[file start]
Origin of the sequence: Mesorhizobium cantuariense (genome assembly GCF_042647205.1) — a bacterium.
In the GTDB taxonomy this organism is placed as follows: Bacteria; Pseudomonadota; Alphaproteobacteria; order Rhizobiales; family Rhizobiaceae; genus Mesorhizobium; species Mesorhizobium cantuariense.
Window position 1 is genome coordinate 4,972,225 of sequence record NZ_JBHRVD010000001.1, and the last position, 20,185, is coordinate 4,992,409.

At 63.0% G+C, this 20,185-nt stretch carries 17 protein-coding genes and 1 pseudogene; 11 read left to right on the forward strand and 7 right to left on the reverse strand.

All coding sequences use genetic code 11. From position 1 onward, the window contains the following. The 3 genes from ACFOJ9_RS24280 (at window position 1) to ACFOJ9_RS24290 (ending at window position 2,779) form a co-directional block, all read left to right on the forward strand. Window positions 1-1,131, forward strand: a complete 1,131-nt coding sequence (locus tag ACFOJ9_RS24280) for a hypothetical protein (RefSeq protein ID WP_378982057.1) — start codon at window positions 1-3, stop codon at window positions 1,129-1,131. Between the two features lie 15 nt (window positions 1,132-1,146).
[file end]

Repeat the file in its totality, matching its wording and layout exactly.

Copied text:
Origin of the sequence: Mesorhizobium cantuariense (genome assembly GCF_042647205.1) — a bacterium.
In the GTDB taxonomy this organism is placed as follows: Bacteria; Pseudomonadota; Alphaproteobacteria; order Rhizobiales; family Rhizobiaceae; genus Mesorhizobium; species Mesorhizobium cantuariense.
Window position 1 is genome coordinate 4,972,225 of sequence record NZ_JBHRVD010000001.1, and the last position, 20,185, is coordinate 4,992,409.

At 63.0% G+C, this 20,185-nt stretch carries 17 protein-coding genes and 1 pseudogene; 11 read left to right on the forward strand and 7 right to left on the reverse strand.

All coding sequences use genetic code 11. From position 1 onward, the window contains the following. The 3 genes from ACFOJ9_RS24280 (at window position 1) to ACFOJ9_RS24290 (ending at window position 2,779) form a co-directional block, all read left to right on the forward strand. Window positions 1-1,131, forward strand: a complete 1,131-nt coding sequence (locus tag ACFOJ9_RS24280) for a hypothetical protein (RefSeq protein ID WP_378982057.1) — start codon at window positions 1-3, stop codon at window positions 1,129-1,131. Between the two features lie 15 nt (window positions 1,132-1,146).